The Fab Five first set foot on Michigan’s campus 25 years ago. The first group of freshman ever to start for a major college program, they led their teams to consecutive NCAA Men’s Basketball Championship games in 1992 and 1993, and sparked a cultural revolution in the sport and beyond. In time, a scandal led to sanctions imposed by both the University and the NCAA. The Final Four banners came down and were tucked away in the Bentley Library and a shroud of silence settled over the players and their era.
In honor this group of teenage black men whose messages of brotherhood, community, joy, and freedom has never been more resonant, here are 5 links to things I’ve written on the Fab 5 shared in celebration of the 25 year anniversary of their arrival at Michigan.
1.“Free the Banners, Free Discussion” – (2013)
Op-Ed piece I wrote for The Michigan Daily in which I called for the kind of public discussion we will finally be holding this Saturday.
2.“Uphold the Heart” – (2012)
A reflection on Jimmy King’s first visit to my Cultures of Basketball course, and on the impact of the Fab Five.
3.“Where is 1968?” – (2013)
On some of the lessons about race and social activism we can draw from the Fab Five. Never more urgent than now.
4.“Alphabet Soup” – (2013)
On hype, names, and numbers.
5. “_______________” – (2013)
Still today, the most viewed thing I’ve ever written, my open letter to Chris Webber asking him to join his former teammates in the stands at the 2013 NCAA Championship game to support Michigan, and five of my freshman students, in the game against Louisville.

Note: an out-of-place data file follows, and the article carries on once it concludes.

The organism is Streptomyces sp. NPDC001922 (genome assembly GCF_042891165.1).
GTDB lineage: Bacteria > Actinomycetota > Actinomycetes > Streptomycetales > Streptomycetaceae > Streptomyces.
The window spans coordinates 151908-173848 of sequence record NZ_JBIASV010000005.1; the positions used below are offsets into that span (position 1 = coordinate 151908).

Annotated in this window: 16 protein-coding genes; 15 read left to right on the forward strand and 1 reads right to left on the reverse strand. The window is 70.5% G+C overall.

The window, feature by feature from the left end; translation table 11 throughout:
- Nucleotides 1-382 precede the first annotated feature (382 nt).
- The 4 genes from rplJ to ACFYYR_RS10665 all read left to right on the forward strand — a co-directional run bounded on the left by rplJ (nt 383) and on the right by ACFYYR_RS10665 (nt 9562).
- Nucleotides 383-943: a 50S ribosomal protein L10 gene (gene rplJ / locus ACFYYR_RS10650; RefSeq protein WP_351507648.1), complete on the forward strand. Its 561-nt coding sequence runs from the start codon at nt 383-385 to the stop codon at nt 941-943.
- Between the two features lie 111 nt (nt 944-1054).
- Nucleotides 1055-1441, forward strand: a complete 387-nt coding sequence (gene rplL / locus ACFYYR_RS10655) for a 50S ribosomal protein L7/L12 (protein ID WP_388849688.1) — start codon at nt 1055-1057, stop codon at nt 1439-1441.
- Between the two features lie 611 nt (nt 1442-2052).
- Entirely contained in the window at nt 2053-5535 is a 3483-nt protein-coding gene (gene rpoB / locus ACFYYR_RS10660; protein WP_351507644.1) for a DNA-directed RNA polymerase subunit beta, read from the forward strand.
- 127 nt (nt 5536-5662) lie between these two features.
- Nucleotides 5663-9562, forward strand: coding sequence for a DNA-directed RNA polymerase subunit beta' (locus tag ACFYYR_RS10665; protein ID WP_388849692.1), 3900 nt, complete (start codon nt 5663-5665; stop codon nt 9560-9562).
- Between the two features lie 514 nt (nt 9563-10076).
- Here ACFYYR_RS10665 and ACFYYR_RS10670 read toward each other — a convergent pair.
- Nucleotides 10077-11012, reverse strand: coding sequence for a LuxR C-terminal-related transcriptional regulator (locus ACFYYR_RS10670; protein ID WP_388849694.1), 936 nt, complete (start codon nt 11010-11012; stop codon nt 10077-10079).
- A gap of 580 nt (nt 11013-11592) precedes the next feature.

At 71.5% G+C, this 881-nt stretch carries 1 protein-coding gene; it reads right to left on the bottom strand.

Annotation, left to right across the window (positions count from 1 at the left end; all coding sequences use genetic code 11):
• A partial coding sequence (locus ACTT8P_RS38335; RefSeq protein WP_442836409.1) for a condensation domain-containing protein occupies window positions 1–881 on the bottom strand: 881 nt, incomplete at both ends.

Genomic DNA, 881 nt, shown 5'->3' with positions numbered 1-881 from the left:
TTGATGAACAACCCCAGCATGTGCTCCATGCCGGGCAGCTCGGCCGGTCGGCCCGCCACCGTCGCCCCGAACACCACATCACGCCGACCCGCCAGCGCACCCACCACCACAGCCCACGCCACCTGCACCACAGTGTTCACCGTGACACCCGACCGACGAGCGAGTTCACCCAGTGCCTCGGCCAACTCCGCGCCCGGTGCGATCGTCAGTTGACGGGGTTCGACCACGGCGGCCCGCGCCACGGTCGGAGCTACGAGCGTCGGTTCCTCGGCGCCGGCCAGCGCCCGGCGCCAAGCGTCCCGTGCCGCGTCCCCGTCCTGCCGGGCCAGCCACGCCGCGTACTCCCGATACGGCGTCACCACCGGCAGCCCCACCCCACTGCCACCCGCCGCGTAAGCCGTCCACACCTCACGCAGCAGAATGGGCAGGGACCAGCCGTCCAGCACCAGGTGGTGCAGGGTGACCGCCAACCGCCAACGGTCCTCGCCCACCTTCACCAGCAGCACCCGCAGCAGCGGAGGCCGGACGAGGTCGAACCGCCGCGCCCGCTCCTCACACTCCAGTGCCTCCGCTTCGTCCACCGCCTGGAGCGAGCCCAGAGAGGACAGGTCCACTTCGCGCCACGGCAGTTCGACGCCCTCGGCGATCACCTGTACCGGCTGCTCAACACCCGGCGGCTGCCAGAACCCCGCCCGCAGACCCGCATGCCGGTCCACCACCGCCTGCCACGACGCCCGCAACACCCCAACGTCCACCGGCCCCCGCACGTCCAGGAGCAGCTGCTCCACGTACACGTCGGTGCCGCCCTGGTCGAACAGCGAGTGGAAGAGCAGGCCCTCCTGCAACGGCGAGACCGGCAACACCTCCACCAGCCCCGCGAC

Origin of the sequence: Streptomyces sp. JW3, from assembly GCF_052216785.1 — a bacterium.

I have mixed feelings about reposting this because I don’t feel exactly the same way I did when I first wrote and posted it three and a half years ago. Chris showed up at the game, but never responded to my letter and, more painfully, elected not to sit with his teammates. Recently, I once again invited Chris to join his former teammates, and brothers, at a public event—Fab 5 @ 25—and once more he has not responded. So I thought about not reposting this, and even about taking it off my site—after all, the University came through by sponsoring, and paying for, this discussion. That means they would’ve bought Chris a plane ticket to get him to campus. If it he’d been willing to appear.
But so much about this conversation is about how we look at history, memory, and our own past. And so much of what is painful in this derives from people trying to erase or ignore or deny the past. I understand why this is tempting. But I think it is deadly.
There has been enough erasure and denial.